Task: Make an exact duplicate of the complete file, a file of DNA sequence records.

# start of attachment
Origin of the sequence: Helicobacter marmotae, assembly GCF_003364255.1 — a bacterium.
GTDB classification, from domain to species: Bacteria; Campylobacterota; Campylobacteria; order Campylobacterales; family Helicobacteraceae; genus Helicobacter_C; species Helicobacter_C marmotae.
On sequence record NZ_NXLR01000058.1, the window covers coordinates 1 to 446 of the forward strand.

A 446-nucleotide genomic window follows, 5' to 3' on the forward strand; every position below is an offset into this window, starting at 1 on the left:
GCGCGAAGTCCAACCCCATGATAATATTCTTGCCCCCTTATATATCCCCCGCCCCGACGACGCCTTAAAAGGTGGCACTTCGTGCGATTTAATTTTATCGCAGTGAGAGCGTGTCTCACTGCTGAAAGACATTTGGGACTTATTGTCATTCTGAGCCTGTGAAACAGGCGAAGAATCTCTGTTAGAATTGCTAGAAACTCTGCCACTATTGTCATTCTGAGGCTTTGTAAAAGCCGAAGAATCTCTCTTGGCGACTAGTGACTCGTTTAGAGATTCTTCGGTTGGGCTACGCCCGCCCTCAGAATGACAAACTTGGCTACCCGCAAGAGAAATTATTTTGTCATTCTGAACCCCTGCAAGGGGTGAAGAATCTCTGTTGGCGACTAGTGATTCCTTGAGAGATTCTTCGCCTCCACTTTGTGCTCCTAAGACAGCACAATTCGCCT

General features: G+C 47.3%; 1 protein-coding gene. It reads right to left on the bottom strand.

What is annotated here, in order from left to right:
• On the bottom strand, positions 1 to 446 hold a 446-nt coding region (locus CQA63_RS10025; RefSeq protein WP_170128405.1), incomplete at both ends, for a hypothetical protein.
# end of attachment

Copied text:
Origin of the sequence: Helicobacter marmotae, assembly GCF_003364255.1 — a bacterium.
GTDB classification, from domain to species: Bacteria; Campylobacterota; Campylobacteria; order Campylobacterales; family Helicobacteraceae; genus Helicobacter_C; species Helicobacter_C marmotae.
On sequence record NZ_NXLR01000058.1, the window covers coordinates 1 to 446 of the forward strand.

A 446-nucleotide genomic window follows, 5' to 3' on the forward strand; every position below is an offset into this window, starting at 1 on the left:
GCGCGAAGTCCAACCCCATGATAATATTCTTGCCCCCTTATATATCCCCCGCCCCGACGACGCCTTAAAAGGTGGCACTTCGTGCGATTTAATTTTATCGCAGTGAGAGCGTGTCTCACTGCTGAAAGACATTTGGGACTTATTGTCATTCTGAGCCTGTGAAACAGGCGAAGAATCTCTGTTAGAATTGCTAGAAACTCTGCCACTATTGTCATTCTGAGGCTTTGTAAAAGCCGAAGAATCTCTCTTGGCGACTAGTGACTCGTTTAGAGATTCTTCGGTTGGGCTACGCCCGCCCTCAGAATGACAAACTTGGCTACCCGCAAGAGAAATTATTTTGTCATTCTGAACCCCTGCAAGGGGTGAAGAATCTCTGTTGGCGACTAGTGATTCCTTGAGAGATTCTTCGCCTCCACTTTGTGCTCCTAAGACAGCACAATTCGCCT

General features: G+C 47.3%; 1 protein-coding gene. It reads right to left on the bottom strand.

What is annotated here, in order from left to right:
• On the bottom strand, positions 1 to 446 hold a 446-nt coding region (locus CQA63_RS10025; RefSeq protein WP_170128405.1), incomplete at both ends, for a hypothetical protein.